As we move towards the end of the year, I wanted to spend a bit of time reflecting on my favorite books and provide an opportunity to hear about your favorites.
Below are four of my favorite books, and an opportunity for you to help create the 1st Annual Naturalist Weekly Readers’ Book List.
My Favorites for 2021
Mortali is a member of the faculty at the Kirpalu Center for Yoga and Health, and the Founder of the Kripalu School of Mindful Outdoor Leadership. In this book, Mortali blends his experience with yoga, mindfulness, and wilderness skills to provide the reader with practices and stories that will explore you inner wisdom and connection to nature.
“Rewilding is a return to our essential nature. It is an attempt to reclaim something of what we were before we used words like ‘civilized’ to define ourselves” – Micah Mortali
Goldberg is the author of 15 books including Writing Down The Bones. In this book, Goldberg takes the reader on a journey through the history of haiku and the through the Japanese countryside as she tries to learn the essence behind the haiku. She investigates the works of Buson, Basho, Issa, and Shiki. She also questions the lack of information about female haiku writers until she finds the work of Chiyo-ni, a poet and Buddhist nun from the Edo Period.
“What is the Way of haiku? Bare attention, no distractions, pure awareness, noticing only what is in the moment. Being connected to seasons, and unconnected to self-clinging. And then, out of that, composing your experience in three lines that go beyond logic, that make the mind leap.” –Natalie Goldberg.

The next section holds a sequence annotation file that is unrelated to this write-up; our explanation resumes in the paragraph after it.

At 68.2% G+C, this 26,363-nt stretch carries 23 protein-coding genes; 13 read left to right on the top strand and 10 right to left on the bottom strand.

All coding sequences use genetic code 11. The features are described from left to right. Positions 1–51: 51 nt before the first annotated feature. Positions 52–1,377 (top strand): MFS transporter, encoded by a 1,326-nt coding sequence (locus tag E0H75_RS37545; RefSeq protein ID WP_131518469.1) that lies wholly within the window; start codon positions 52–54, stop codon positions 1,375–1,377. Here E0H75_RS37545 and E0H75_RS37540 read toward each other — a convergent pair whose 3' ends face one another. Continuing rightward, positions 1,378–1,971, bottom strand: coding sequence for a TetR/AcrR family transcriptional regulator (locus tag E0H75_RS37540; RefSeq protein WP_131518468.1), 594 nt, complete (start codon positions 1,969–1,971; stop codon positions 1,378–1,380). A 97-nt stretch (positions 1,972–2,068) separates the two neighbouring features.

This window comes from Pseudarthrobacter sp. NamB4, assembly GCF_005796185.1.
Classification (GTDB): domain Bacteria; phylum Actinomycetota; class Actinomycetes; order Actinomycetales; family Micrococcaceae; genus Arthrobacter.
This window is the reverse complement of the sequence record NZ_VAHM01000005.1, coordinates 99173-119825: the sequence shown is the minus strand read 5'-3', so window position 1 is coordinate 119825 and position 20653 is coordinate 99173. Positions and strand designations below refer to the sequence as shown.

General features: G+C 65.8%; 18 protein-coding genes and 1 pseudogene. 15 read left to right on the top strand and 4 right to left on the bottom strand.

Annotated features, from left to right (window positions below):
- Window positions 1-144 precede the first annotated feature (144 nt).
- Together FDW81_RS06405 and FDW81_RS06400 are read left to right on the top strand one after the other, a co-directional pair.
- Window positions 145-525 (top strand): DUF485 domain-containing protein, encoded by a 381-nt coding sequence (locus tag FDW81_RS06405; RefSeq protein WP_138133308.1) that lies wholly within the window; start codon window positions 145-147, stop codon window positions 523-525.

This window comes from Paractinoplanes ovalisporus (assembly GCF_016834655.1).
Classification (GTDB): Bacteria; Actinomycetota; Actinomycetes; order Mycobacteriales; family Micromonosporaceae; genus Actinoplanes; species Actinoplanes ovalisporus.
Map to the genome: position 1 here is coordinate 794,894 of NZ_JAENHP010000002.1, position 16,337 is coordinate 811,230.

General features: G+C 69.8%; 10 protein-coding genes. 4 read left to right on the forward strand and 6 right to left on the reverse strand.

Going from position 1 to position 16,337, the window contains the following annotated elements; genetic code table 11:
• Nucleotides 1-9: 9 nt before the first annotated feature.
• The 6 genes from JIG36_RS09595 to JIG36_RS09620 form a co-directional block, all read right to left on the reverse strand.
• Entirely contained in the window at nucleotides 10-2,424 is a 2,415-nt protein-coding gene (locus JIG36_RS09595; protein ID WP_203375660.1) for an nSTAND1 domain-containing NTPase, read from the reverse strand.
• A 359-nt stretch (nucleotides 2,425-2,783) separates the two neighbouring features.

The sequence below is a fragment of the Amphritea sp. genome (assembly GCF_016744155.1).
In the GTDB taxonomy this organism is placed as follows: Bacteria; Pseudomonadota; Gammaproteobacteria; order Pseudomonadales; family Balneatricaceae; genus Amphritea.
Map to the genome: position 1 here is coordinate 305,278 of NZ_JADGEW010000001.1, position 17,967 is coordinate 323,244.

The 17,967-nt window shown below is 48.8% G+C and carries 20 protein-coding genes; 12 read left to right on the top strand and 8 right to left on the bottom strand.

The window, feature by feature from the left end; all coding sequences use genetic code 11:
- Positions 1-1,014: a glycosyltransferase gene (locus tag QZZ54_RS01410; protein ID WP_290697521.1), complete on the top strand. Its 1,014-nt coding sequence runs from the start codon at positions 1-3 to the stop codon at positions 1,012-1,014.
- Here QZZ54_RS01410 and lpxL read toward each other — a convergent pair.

Carson is perhaps best known for her book Silent Spring where she highlighted the impact of pesticides on the natural world. In this book, she talks about her philosophy on how to cultivate a child’s joy and curiosity in the natural world. Carson uses this short book to encourage adults to engage with their children in activities that foster a sense of awe and joy in the natural world.
“Those who contemplate the beauty of the earth, find reserves of strength that will endure as long as life lasts”. – Rachel Carson
This book is my favorite book on haiku. Within this book, Rosenstock talks about the craft of writing haiku, along with the practice of haiku as a way of seeing the world. Rosenstock uses a variety of classical and contemporary poetry as a way to talk about topics such as “The Gentle Art of Disappearing” and the “Spirit of Issa”. Rosenstock also reminds us to step away from the page and explore the world around us.
“Haiku that lack magic and mystery are not really haiku at all. They may conform to the structure and appearance of haiku but that is not enough. They must be capable of transforming writer and reader alike.” –Gabriel Rosenstock
Sorry! The poll has closed.
But you can read the 2021 Readers’ Choice Book List here!
- All books that promote nature connection through poetry or prose will be considered
- Naturalist Weekly reserves the right to pick the books that will appear on this list
- Books that do not fit with the Naturalist Weekly’s theme will not make this list
- Books that make this list will be added to NaturalistWeekly’s Bookshop site.
- The Reader’s Poll will close on November 13, 2021
Inspired to buy a book written by one of today’s featured poets? Consider using the NaturalistWeekly’s Bookshop.org storefront. We are an affiliate of Bookshop.org and may receive a small commission if you buy a book from Bookshop.org.